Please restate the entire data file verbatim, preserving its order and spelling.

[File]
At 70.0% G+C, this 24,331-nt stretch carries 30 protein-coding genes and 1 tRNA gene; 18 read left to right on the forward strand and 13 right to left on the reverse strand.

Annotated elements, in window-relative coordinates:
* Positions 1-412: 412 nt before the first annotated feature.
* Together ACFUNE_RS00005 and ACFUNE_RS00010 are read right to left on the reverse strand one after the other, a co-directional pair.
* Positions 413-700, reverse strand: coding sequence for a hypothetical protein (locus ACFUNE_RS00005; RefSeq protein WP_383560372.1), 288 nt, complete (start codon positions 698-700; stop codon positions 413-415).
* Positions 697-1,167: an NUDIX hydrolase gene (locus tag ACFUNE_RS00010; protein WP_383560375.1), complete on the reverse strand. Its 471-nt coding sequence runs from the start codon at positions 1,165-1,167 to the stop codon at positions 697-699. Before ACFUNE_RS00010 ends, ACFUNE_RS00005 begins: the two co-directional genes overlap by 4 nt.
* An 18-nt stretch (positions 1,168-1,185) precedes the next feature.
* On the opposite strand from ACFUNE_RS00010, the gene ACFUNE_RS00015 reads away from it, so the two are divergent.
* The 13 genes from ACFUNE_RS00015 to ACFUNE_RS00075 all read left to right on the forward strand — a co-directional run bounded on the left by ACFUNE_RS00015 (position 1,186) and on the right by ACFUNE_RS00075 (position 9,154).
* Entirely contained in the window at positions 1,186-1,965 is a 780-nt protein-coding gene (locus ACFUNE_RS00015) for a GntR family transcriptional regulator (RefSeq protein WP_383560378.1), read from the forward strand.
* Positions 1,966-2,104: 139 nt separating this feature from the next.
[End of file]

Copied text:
At 70.0% G+C, this 24,331-nt stretch carries 30 protein-coding genes and 1 tRNA gene; 18 read left to right on the forward strand and 13 right to left on the reverse strand.

Annotated elements, in window-relative coordinates:
* Positions 1-412: 412 nt before the first annotated feature.
* Together ACFUNE_RS00005 and ACFUNE_RS00010 are read right to left on the reverse strand one after the other, a co-directional pair.
* Positions 413-700, reverse strand: coding sequence for a hypothetical protein (locus ACFUNE_RS00005; RefSeq protein WP_383560372.1), 288 nt, complete (start codon positions 698-700; stop codon positions 413-415).
* Positions 697-1,167: an NUDIX hydrolase gene (locus tag ACFUNE_RS00010; protein WP_383560375.1), complete on the reverse strand. Its 471-nt coding sequence runs from the start codon at positions 1,165-1,167 to the stop codon at positions 697-699. Before ACFUNE_RS00010 ends, ACFUNE_RS00005 begins: the two co-directional genes overlap by 4 nt.
* An 18-nt stretch (positions 1,168-1,185) precedes the next feature.
* On the opposite strand from ACFUNE_RS00010, the gene ACFUNE_RS00015 reads away from it, so the two are divergent.
* The 13 genes from ACFUNE_RS00015 to ACFUNE_RS00075 all read left to right on the forward strand — a co-directional run bounded on the left by ACFUNE_RS00015 (position 1,186) and on the right by ACFUNE_RS00075 (position 9,154).
* Entirely contained in the window at positions 1,186-1,965 is a 780-nt protein-coding gene (locus ACFUNE_RS00015) for a GntR family transcriptional regulator (RefSeq protein WP_383560378.1), read from the forward strand.
* Positions 1,966-2,104: 139 nt separating this feature from the next.